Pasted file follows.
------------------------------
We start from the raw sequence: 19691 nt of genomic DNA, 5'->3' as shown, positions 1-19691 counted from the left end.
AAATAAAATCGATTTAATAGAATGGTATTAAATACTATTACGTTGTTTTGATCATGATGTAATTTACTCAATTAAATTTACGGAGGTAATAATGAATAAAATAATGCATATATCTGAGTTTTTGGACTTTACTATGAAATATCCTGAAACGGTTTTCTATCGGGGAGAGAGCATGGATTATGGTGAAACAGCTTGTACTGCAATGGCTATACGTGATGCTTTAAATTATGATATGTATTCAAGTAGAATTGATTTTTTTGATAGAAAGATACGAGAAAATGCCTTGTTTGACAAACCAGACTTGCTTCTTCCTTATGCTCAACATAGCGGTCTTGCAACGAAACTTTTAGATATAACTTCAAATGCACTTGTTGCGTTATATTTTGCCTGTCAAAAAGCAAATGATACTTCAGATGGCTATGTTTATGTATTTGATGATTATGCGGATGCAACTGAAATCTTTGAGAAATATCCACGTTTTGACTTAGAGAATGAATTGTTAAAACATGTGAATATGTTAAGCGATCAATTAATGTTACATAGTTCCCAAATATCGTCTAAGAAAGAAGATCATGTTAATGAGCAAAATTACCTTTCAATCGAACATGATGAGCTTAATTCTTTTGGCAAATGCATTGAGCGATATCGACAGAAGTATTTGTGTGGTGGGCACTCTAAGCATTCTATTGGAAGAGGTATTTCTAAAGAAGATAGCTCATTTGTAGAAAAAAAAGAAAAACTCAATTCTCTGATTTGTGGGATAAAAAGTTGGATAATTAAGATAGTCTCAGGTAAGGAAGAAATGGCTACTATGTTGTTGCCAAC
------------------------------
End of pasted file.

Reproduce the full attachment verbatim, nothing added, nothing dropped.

We start from the raw sequence: 19691 nt of genomic DNA, 5'->3' as shown, positions 1-19691 counted from the left end.
AAATAAAATCGATTTAATAGAATGGTATTAAATACTATTACGTTGTTTTGATCATGATGTAATTTACTCAATTAAATTTACGGAGGTAATAATGAATAAAATAATGCATATATCTGAGTTTTTGGACTTTACTATGAAATATCCTGAAACGGTTTTCTATCGGGGAGAGAGCATGGATTATGGTGAAACAGCTTGTACTGCAATGGCTATACGTGATGCTTTAAATTATGATATGTATTCAAGTAGAATTGATTTTTTTGATAGAAAGATACGAGAAAATGCCTTGTTTGACAAACCAGACTTGCTTCTTCCTTATGCTCAACATAGCGGTCTTGCAACGAAACTTTTAGATATAACTTCAAATGCACTTGTTGCGTTATATTTTGCCTGTCAAAAAGCAAATGATACTTCAGATGGCTATGTTTATGTATTTGATGATTATGCGGATGCAACTGAAATCTTTGAGAAATATCCACGTTTTGACTTAGAGAATGAATTGTTAAAACATGTGAATATGTTAAGCGATCAATTAATGTTACATAGTTCCCAAATATCGTCTAAGAAAGAAGATCATGTTAATGAGCAAAATTACCTTTCAATCGAACATGATGAGCTTAATTCTTTTGGCAAATGCATTGAGCGATATCGACAGAAGTATTTGTGTGGTGGGCACTCTAAGCATTCTATTGGAAGAGGTATTTCTAAAGAAGATAGCTCATTTGTAGAAAAAAAAGAAAAACTCAATTCTCTGATTTGTGGGATAAAAAGTTGGATAATTAAGATAGTCTCAGGTAAGGAAGAAATGGCTACTATGTTGTTGCCAAC